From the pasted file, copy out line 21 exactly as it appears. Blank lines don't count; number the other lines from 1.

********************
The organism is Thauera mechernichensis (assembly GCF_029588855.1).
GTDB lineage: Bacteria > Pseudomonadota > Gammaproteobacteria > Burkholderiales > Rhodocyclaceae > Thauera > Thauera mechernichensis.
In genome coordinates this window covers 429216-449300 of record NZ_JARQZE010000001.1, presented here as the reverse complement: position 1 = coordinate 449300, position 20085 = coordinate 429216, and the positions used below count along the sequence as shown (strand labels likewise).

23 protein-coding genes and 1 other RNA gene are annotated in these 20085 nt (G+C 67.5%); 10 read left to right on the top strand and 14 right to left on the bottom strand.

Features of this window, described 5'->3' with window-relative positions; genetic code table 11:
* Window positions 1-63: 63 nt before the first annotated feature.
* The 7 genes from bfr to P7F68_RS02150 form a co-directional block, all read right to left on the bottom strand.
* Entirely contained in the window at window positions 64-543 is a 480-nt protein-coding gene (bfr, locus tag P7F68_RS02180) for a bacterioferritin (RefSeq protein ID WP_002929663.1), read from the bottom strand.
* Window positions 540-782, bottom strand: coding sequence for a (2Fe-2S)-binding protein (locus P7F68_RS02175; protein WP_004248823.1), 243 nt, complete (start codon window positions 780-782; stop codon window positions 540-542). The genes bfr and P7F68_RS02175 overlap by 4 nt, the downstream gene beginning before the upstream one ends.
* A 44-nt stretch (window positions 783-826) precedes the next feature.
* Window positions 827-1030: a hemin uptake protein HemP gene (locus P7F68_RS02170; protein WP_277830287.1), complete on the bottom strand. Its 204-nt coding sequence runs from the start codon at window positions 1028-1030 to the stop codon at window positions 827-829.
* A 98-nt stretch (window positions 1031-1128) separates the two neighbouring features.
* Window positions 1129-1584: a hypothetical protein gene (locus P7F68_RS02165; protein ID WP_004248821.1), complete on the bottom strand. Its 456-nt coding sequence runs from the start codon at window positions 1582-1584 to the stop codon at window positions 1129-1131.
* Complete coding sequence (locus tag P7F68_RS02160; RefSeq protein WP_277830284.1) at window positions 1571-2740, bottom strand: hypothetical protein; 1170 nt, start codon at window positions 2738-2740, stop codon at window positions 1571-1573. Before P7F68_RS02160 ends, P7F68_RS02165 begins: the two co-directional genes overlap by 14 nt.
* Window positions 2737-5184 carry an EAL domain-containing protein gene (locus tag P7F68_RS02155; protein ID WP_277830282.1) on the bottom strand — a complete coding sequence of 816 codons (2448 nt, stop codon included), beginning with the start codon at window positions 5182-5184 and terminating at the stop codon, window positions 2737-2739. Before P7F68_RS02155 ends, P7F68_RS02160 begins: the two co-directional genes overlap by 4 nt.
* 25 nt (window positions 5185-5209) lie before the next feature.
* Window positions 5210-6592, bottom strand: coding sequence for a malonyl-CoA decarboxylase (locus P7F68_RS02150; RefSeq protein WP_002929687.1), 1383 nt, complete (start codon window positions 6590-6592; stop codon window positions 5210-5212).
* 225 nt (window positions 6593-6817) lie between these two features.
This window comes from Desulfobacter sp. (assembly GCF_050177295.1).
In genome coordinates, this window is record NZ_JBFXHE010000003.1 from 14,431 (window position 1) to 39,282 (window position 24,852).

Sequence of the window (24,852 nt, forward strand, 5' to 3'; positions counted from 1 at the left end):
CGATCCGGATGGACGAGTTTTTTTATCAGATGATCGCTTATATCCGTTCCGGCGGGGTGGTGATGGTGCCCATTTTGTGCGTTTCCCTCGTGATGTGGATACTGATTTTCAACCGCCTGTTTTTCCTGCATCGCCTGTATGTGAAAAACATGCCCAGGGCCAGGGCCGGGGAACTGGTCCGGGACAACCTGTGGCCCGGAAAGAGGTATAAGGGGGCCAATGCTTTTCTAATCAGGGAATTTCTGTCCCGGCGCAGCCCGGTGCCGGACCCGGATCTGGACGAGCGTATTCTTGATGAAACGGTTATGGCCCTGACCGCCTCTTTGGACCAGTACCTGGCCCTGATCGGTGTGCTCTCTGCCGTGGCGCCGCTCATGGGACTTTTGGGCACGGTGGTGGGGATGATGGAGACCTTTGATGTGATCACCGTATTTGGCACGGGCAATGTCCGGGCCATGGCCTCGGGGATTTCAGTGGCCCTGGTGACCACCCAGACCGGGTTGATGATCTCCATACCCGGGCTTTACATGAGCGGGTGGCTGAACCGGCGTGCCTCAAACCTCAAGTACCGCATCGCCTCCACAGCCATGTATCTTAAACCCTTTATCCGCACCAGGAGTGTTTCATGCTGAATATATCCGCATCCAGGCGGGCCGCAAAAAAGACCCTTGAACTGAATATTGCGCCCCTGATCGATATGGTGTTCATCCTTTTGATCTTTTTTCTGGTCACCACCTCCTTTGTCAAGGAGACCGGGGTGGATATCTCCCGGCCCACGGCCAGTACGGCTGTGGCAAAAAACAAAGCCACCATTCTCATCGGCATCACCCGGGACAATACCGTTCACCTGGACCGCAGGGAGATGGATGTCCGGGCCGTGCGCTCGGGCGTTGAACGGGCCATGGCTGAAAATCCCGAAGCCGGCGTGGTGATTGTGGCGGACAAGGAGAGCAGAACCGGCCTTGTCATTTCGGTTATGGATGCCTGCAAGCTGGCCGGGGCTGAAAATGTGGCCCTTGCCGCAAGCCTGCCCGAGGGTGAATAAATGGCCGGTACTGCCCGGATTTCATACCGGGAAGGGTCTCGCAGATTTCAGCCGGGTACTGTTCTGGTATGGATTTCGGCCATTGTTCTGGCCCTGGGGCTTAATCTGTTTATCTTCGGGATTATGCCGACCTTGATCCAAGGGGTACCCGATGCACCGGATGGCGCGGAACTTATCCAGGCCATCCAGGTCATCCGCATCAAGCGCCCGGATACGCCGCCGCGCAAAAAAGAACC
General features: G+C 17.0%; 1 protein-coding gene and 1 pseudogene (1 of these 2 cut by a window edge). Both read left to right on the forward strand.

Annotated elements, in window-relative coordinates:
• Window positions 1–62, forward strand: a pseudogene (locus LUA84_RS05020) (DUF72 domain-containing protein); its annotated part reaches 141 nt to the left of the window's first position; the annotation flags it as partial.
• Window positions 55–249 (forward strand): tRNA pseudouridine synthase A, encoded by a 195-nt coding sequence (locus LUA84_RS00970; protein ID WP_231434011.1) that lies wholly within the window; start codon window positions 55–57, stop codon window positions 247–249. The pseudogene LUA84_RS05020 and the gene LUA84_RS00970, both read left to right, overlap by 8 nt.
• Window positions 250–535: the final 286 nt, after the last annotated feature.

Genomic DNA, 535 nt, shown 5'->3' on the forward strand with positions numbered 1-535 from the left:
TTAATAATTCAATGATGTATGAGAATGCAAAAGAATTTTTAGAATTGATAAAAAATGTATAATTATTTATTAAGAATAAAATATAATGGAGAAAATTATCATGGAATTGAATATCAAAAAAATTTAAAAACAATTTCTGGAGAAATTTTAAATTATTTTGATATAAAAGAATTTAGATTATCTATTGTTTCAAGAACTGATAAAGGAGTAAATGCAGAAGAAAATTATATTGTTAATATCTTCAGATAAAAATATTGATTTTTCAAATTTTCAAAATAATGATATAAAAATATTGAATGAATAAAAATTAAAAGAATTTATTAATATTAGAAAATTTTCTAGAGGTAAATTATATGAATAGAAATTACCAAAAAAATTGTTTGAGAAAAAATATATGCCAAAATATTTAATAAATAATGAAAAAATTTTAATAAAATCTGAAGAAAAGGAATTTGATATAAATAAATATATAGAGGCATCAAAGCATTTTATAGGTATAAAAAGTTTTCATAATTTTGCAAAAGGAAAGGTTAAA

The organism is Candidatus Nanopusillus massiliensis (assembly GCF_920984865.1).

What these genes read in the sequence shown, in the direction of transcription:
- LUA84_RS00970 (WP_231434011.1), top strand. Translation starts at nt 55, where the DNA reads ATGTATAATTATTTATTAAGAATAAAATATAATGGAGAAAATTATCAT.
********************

Sequence of the window (24,852 nt, forward strand, 5' to 3'; positions counted from 1 at the left end):